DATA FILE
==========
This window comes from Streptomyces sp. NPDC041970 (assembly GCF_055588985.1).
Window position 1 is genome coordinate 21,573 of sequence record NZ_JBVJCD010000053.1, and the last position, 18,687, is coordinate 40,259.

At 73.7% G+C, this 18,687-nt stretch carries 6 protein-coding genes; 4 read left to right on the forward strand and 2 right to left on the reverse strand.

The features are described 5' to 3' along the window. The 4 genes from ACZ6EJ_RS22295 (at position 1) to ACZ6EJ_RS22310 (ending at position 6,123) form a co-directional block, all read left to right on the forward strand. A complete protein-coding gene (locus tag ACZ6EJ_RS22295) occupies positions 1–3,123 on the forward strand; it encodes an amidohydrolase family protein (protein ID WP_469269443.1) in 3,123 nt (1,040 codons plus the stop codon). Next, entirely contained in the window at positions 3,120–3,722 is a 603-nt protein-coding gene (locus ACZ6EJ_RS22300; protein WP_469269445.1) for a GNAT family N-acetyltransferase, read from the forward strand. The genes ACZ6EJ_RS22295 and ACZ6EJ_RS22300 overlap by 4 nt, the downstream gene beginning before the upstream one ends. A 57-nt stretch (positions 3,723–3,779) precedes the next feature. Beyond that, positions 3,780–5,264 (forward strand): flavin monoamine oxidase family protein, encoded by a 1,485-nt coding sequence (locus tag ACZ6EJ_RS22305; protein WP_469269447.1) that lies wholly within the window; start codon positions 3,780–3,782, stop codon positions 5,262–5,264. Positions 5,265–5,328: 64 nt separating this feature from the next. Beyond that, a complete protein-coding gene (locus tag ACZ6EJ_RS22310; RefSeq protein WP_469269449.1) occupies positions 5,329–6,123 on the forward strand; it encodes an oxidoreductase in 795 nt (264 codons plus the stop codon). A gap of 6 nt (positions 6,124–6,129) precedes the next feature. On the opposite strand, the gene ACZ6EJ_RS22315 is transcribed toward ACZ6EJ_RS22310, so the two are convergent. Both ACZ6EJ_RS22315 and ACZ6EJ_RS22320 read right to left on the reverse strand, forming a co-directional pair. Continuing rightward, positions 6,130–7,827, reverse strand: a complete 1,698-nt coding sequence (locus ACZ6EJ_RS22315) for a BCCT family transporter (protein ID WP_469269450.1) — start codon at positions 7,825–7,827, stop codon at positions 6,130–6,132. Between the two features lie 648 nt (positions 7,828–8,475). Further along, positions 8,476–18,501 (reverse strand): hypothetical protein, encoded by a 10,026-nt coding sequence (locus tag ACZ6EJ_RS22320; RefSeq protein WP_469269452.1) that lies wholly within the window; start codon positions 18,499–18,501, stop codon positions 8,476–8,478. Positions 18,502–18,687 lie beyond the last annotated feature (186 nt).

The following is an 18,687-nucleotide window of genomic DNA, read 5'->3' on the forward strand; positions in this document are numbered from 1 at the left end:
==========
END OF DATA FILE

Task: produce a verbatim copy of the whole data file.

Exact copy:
This window comes from Streptomyces sp. NPDC041970 (assembly GCF_055588985.1).
Window position 1 is genome coordinate 21,573 of sequence record NZ_JBVJCD010000053.1, and the last position, 18,687, is coordinate 40,259.

At 73.7% G+C, this 18,687-nt stretch carries 6 protein-coding genes; 4 read left to right on the forward strand and 2 right to left on the reverse strand.

The features are described 5' to 3' along the window. The 4 genes from ACZ6EJ_RS22295 (at position 1) to ACZ6EJ_RS22310 (ending at position 6,123) form a co-directional block, all read left to right on the forward strand. A complete protein-coding gene (locus tag ACZ6EJ_RS22295) occupies positions 1–3,123 on the forward strand; it encodes an amidohydrolase family protein (protein ID WP_469269443.1) in 3,123 nt (1,040 codons plus the stop codon). Next, entirely contained in the window at positions 3,120–3,722 is a 603-nt protein-coding gene (locus ACZ6EJ_RS22300; protein WP_469269445.1) for a GNAT family N-acetyltransferase, read from the forward strand. The genes ACZ6EJ_RS22295 and ACZ6EJ_RS22300 overlap by 4 nt, the downstream gene beginning before the upstream one ends. A 57-nt stretch (positions 3,723–3,779) precedes the next feature. Beyond that, positions 3,780–5,264 (forward strand): flavin monoamine oxidase family protein, encoded by a 1,485-nt coding sequence (locus tag ACZ6EJ_RS22305; protein WP_469269447.1) that lies wholly within the window; start codon positions 3,780–3,782, stop codon positions 5,262–5,264. Positions 5,265–5,328: 64 nt separating this feature from the next. Beyond that, a complete protein-coding gene (locus tag ACZ6EJ_RS22310; RefSeq protein WP_469269449.1) occupies positions 5,329–6,123 on the forward strand; it encodes an oxidoreductase in 795 nt (264 codons plus the stop codon). A gap of 6 nt (positions 6,124–6,129) precedes the next feature. On the opposite strand, the gene ACZ6EJ_RS22315 is transcribed toward ACZ6EJ_RS22310, so the two are convergent. Both ACZ6EJ_RS22315 and ACZ6EJ_RS22320 read right to left on the reverse strand, forming a co-directional pair. Continuing rightward, positions 6,130–7,827, reverse strand: a complete 1,698-nt coding sequence (locus ACZ6EJ_RS22315) for a BCCT family transporter (protein ID WP_469269450.1) — start codon at positions 7,825–7,827, stop codon at positions 6,130–6,132. Between the two features lie 648 nt (positions 7,828–8,475). Further along, positions 8,476–18,501 (reverse strand): hypothetical protein, encoded by a 10,026-nt coding sequence (locus tag ACZ6EJ_RS22320; RefSeq protein WP_469269452.1) that lies wholly within the window; start codon positions 18,499–18,501, stop codon positions 8,476–8,478. Positions 18,502–18,687 lie beyond the last annotated feature (186 nt).

The following is an 18,687-nucleotide window of genomic DNA, read 5'->3' on the forward strand; positions in this document are numbered from 1 at the left end: